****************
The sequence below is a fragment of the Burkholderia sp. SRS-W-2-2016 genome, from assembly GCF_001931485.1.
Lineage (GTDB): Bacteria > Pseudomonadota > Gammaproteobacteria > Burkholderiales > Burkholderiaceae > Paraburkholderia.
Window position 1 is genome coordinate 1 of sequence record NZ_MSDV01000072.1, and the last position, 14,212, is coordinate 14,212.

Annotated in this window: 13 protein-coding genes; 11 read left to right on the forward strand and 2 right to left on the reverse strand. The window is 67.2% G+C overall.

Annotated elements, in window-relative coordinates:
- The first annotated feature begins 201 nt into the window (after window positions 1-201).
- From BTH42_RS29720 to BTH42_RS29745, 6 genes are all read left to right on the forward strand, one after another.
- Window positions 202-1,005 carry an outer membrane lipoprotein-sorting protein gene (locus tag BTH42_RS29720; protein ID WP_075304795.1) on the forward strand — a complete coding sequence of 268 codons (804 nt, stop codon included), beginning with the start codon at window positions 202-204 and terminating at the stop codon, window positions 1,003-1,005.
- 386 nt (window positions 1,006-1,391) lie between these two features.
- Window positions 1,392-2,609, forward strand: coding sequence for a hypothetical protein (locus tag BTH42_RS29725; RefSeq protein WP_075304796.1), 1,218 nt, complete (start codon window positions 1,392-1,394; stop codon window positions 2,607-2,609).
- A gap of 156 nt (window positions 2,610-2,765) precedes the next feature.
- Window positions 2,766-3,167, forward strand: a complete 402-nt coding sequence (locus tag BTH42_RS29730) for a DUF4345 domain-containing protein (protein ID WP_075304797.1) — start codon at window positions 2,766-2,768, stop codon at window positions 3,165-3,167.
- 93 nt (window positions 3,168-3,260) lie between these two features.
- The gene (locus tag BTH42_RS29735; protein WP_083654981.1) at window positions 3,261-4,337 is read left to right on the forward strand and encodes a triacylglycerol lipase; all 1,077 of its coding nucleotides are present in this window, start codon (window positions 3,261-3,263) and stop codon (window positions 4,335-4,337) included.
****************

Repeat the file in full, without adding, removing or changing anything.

The sequence below is a fragment of the Burkholderia sp. SRS-W-2-2016 genome, from assembly GCF_001931485.1.
Lineage (GTDB): Bacteria > Pseudomonadota > Gammaproteobacteria > Burkholderiales > Burkholderiaceae > Paraburkholderia.
Window position 1 is genome coordinate 1 of sequence record NZ_MSDV01000072.1, and the last position, 14,212, is coordinate 14,212.

Annotated in this window: 13 protein-coding genes; 11 read left to right on the forward strand and 2 right to left on the reverse strand. The window is 67.2% G+C overall.

Annotated elements, in window-relative coordinates:
- The first annotated feature begins 201 nt into the window (after window positions 1-201).
- From BTH42_RS29720 to BTH42_RS29745, 6 genes are all read left to right on the forward strand, one after another.
- Window positions 202-1,005 carry an outer membrane lipoprotein-sorting protein gene (locus tag BTH42_RS29720; protein ID WP_075304795.1) on the forward strand — a complete coding sequence of 268 codons (804 nt, stop codon included), beginning with the start codon at window positions 202-204 and terminating at the stop codon, window positions 1,003-1,005.
- 386 nt (window positions 1,006-1,391) lie between these two features.
- Window positions 1,392-2,609, forward strand: coding sequence for a hypothetical protein (locus tag BTH42_RS29725; RefSeq protein WP_075304796.1), 1,218 nt, complete (start codon window positions 1,392-1,394; stop codon window positions 2,607-2,609).
- A gap of 156 nt (window positions 2,610-2,765) precedes the next feature.
- Window positions 2,766-3,167, forward strand: a complete 402-nt coding sequence (locus tag BTH42_RS29730) for a DUF4345 domain-containing protein (protein ID WP_075304797.1) — start codon at window positions 2,766-2,768, stop codon at window positions 3,165-3,167.
- 93 nt (window positions 3,168-3,260) lie between these two features.
- The gene (locus tag BTH42_RS29735; protein WP_083654981.1) at window positions 3,261-4,337 is read left to right on the forward strand and encodes a triacylglycerol lipase; all 1,077 of its coding nucleotides are present in this window, start codon (window positions 3,261-3,263) and stop codon (window positions 4,335-4,337) included.